By now most of our cattle will be outside including Ivor and Graham. They will be in two groups and not near to each other as they are both bulls and we do not want our blue cows getting in with Graham as they would produce big calves and there will be problems with calving. This is the month for haylage making and we are very busy with our tractor/baler and wrapper travelling around the area baling haylage for other people and also silage. In between the baling, the sheds will be cleaned out ready for the winter.
All the cattle will be outside now which is less work in the mornings. The contacting side will still be very busy with haylage and hay making.
Straw will be combined and then it will have to be baled by us during this month. Fingers crossed that we have a good few weeks as straw has to be baled dry as mould could set in if damp and this will be hard to spread for the bedding. The fields may be fertilized again ready for some autumn cuts. Last years calves will be fed corn and also this years calves will ahve a calf creep put out into the fields and so the calves can get their corn but the mothers cannot.
Second cut silage and straw will still be made and even some haylage which will still be a busy month with the contracting side. Hedgecutting also begins whilst the fields are still dry to get onto before they are ploughed. Muck can be spread back onto the land again.
Our cattle are all fetched in off the fields and this is the month for their tb check which is not a vey nice time. The cattle hate this procedure and does upset them as in the past we have had cows abort due to the stress. A few days later the cows will have to be fetched in again and so the vet can check for any lumps which he has to measure. If any animal is found to have a large lump, this animal will have to be destroyed and we will not be able to buy or sell for 6 months. This will not affect the milk producer as the milk is sterilised but does affect the beef producer like ourselves. Hedgecutting continues.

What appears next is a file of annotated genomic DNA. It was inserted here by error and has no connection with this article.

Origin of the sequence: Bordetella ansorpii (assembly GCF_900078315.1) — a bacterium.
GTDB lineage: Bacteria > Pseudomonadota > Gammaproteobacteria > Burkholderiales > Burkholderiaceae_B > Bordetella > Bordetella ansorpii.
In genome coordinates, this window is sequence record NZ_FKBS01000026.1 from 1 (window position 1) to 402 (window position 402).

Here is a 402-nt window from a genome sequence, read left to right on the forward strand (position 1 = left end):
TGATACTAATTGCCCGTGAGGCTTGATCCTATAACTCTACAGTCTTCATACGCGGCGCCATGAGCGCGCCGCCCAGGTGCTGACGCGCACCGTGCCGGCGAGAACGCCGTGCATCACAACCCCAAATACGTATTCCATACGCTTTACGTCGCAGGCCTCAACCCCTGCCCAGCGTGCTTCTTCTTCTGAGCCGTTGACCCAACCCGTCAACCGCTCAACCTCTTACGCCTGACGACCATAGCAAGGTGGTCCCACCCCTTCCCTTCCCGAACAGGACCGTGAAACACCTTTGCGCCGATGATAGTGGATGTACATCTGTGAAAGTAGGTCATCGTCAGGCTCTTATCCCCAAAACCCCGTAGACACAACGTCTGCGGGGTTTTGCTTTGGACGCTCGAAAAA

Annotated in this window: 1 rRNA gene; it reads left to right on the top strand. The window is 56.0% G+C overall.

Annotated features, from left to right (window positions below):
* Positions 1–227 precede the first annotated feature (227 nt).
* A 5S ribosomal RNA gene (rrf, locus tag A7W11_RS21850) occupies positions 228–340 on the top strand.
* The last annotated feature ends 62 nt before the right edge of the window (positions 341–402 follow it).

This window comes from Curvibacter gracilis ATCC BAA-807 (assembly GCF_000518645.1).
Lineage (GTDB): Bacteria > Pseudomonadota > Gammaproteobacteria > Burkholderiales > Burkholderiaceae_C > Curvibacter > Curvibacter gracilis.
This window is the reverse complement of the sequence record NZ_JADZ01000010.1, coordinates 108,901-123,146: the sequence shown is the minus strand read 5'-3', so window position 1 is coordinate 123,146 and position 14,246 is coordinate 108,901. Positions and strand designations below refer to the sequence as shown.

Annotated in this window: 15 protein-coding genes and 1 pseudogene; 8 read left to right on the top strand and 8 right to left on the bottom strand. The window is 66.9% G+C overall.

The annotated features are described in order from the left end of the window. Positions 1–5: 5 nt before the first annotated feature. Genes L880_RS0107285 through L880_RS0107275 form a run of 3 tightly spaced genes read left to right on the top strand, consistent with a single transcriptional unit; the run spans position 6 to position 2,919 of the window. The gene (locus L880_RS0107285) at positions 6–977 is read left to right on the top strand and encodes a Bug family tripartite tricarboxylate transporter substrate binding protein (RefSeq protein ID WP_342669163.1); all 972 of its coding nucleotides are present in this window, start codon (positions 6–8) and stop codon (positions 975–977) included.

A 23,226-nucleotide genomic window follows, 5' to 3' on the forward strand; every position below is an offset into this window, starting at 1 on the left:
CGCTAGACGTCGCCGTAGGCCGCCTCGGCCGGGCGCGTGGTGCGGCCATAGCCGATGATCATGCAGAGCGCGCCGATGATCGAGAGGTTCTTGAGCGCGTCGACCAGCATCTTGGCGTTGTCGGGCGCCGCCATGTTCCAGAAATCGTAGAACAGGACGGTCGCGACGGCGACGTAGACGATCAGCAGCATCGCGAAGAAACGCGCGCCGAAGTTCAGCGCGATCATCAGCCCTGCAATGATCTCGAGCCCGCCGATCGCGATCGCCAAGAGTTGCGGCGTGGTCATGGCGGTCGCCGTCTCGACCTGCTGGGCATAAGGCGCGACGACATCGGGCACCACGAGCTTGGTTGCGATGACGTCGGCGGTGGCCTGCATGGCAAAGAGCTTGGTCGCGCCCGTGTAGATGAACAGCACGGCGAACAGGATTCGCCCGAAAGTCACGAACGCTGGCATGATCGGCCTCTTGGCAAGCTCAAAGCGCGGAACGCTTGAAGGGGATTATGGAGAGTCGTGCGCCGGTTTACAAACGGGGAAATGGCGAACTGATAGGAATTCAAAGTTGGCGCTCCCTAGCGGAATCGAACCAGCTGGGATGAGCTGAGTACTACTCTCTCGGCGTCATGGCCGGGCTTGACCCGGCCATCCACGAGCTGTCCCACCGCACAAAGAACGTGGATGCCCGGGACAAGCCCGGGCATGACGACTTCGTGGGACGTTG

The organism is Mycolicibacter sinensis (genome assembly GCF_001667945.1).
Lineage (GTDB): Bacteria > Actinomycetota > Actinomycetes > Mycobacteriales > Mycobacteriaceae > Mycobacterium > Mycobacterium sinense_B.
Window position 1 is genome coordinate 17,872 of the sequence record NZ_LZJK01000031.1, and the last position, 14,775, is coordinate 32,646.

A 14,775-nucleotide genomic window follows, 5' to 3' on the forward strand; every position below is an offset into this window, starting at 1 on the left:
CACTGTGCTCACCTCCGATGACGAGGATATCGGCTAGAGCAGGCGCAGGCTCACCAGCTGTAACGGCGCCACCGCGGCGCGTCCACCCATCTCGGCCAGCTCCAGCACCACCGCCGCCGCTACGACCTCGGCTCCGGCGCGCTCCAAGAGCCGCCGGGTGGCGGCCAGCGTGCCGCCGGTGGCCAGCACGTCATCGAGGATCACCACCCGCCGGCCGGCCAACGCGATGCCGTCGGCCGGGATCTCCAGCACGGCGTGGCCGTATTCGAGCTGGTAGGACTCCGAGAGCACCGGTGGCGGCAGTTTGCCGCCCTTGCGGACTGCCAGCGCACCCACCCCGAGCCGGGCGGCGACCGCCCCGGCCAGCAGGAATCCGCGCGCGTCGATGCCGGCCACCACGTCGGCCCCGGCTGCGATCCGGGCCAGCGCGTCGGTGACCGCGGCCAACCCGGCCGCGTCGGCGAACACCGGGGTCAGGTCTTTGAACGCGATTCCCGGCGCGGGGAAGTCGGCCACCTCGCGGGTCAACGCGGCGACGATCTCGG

The cattle will be fetched back into their sheds as soon as the land starts getting wet and they are then pd by the vet. This means that they are scanned to see if they are pregnant and the vet will be able to tell us how many weeks they are. We have had a cow abort 4 days after she was scanned which was a shame as she was our best cow. They will all be fed adlib silage and have straw beds.. We will go to market and buy our spring lambs ready for the winter time, they will be wormed and have a mineral and vitamin injection. Our harvesting machinery will be cleaned off and greased and put away in the sheds ready for the next harvesting season. hedgecutting continues.
A lot of feeding still and work during this month especially if the pipes freeze up and we then have to work harder because of the water situation. HAPPY MOOMASS